Mystery Dungeon Prototype: Part One
This post marks the beginning of my prototyping process for a new project! First: my goals for the game, and specific thoughts for the prototype.
A lot of the advice I’ve seen for game development has been “prototype, prototype, and then prototype some more”. I’m taking that advice, and I’m limiting myself to two weeks of initial development. This gives me:
- A similar time structure to a gamejam, which is how I was working before.
- A hard deadline.
- Simplistic scope with (hopefully) an engaging core experience.
- A feedback cycle from the public.
If, once the deadline for this project is up, I’m not a fan of how it plays, I can simply repeat this process. The important thing about this style of rapid prototyping will be my ability to self-analyze and course-correct.
Itemized Prototype Goals
I’m keeping this very small. We will have:
- Grid-based movement
- A player-controlled actor that responds to input
- Advancing a turn cycle after taking certain actions.
- Having only simple stats of attack, defense, hunger, and the ability to be affected with various maladies and buffs.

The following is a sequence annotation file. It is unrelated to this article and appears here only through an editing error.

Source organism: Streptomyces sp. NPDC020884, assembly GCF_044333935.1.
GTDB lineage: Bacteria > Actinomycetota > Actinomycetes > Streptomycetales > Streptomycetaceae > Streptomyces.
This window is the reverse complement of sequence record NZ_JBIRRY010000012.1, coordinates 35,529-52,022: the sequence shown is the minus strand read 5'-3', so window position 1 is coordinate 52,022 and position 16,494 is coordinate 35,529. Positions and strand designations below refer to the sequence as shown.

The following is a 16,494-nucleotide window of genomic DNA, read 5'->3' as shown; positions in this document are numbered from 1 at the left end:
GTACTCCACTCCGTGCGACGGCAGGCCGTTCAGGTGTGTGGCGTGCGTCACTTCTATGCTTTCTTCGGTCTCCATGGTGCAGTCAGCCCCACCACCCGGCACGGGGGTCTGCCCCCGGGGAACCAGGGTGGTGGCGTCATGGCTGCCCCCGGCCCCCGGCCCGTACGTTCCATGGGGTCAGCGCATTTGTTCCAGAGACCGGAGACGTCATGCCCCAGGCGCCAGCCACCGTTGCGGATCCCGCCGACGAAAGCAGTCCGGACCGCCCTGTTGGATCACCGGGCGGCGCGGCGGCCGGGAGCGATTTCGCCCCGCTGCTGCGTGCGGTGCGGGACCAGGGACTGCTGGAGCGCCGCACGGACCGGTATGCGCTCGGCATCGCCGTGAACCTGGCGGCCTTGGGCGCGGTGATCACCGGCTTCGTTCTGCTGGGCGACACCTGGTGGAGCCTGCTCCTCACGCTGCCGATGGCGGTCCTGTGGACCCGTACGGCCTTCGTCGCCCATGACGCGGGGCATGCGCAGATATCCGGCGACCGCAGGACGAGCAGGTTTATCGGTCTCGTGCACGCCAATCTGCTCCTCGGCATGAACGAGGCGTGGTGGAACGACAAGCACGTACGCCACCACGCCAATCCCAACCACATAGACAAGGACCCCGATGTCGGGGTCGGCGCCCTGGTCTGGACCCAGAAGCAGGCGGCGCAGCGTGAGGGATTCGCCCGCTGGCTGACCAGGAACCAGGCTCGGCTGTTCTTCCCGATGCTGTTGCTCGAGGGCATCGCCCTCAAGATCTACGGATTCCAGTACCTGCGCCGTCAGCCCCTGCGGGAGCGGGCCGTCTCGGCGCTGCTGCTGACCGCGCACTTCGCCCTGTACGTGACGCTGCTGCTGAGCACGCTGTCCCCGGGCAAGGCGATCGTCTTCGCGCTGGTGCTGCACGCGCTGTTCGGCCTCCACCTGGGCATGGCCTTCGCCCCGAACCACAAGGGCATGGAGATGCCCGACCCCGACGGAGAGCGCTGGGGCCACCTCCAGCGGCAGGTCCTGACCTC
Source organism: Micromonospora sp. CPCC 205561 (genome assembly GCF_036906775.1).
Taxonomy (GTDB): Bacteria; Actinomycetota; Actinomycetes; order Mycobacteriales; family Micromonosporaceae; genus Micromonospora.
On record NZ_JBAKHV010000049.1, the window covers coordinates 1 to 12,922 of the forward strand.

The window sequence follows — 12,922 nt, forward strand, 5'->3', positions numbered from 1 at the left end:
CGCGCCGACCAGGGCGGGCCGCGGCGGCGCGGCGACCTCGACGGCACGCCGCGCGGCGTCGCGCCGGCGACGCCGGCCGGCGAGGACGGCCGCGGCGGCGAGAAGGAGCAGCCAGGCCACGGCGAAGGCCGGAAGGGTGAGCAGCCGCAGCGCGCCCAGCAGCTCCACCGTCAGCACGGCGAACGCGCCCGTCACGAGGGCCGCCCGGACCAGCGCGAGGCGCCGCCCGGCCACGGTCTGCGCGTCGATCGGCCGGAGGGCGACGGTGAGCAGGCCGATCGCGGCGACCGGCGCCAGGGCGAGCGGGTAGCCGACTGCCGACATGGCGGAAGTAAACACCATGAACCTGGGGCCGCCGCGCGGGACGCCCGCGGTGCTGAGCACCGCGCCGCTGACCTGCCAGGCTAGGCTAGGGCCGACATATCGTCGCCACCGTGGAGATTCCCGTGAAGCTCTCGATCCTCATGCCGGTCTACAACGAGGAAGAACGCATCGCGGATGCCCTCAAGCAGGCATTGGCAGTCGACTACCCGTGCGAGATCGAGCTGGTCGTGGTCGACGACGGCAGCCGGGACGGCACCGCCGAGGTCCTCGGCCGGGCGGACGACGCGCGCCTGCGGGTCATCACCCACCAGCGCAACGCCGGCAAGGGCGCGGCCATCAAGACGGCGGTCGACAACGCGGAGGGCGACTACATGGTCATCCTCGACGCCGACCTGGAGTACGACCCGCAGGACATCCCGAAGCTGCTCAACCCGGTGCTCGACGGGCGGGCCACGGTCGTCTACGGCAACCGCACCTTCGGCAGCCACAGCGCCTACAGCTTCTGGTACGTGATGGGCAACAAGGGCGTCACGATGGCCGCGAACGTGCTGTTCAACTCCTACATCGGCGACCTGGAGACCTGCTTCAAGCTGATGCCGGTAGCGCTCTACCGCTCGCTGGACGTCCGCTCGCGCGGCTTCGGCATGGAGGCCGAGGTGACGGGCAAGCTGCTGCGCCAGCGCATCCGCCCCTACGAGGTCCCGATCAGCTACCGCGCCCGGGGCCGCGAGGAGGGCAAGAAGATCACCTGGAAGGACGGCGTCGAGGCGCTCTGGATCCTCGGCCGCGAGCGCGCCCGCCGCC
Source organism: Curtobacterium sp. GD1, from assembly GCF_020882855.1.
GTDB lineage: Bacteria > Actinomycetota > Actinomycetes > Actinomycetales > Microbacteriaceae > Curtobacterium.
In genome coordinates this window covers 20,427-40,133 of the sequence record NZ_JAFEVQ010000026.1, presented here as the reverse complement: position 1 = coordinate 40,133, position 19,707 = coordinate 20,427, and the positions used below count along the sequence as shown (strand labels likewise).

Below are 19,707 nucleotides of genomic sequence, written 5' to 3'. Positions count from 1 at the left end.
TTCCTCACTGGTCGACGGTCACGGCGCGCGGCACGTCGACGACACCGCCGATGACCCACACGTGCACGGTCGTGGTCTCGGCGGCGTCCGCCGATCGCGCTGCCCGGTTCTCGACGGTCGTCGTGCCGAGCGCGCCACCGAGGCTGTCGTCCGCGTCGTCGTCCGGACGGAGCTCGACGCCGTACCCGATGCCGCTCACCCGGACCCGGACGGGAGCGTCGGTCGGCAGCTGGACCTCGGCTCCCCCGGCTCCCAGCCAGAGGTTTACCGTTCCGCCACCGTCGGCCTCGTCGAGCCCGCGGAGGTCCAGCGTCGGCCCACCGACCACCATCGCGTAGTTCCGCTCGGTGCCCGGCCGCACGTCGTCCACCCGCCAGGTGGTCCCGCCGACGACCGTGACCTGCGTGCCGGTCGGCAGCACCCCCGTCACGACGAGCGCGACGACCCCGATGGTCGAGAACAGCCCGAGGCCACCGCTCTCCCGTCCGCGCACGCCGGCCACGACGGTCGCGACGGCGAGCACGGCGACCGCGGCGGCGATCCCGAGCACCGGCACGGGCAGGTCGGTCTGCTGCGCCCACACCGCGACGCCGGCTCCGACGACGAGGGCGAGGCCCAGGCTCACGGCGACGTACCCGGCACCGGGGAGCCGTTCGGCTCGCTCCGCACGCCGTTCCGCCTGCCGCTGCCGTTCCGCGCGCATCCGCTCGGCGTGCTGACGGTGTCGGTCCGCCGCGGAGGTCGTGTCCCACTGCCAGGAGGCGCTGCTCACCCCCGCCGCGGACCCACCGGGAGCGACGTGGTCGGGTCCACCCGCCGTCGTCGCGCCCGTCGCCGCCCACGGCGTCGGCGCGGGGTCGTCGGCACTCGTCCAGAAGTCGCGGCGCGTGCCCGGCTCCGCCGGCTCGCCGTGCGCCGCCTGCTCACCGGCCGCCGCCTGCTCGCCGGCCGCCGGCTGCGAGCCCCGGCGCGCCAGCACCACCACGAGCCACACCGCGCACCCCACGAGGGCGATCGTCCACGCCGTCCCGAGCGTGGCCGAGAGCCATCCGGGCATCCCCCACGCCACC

- Five unique computer-controlled actors (mobs) that:
- Wait for their turn, then perform an action when they have priority.
- Uniquely act on their assessment of the environment to destroy the player.
- Five weapon-slot items, with varying stats and effects.
- Five shield-slot items, with the same.
- Five consumable items, see above.
- One mystery dungeon, consisting of multiple procedurally generated floors connected via stairs.
Notable exclusions here are a hub of any sort, peristence in the form of a bank or warehouse, any kind of non-hostile NPC, item crafting, and rescue mechanics. A lot o those are features that I would like to see, but that would muddy the waters for an initial proof of concept.
I only tend to use the Itch.io devlog feature for releases, updates for the development process will be shared here. The posts in this series will mostly be a way for me to organize my thoughts and reflect, with some technical bits whenever I find them useful. Check back here for a link to part two!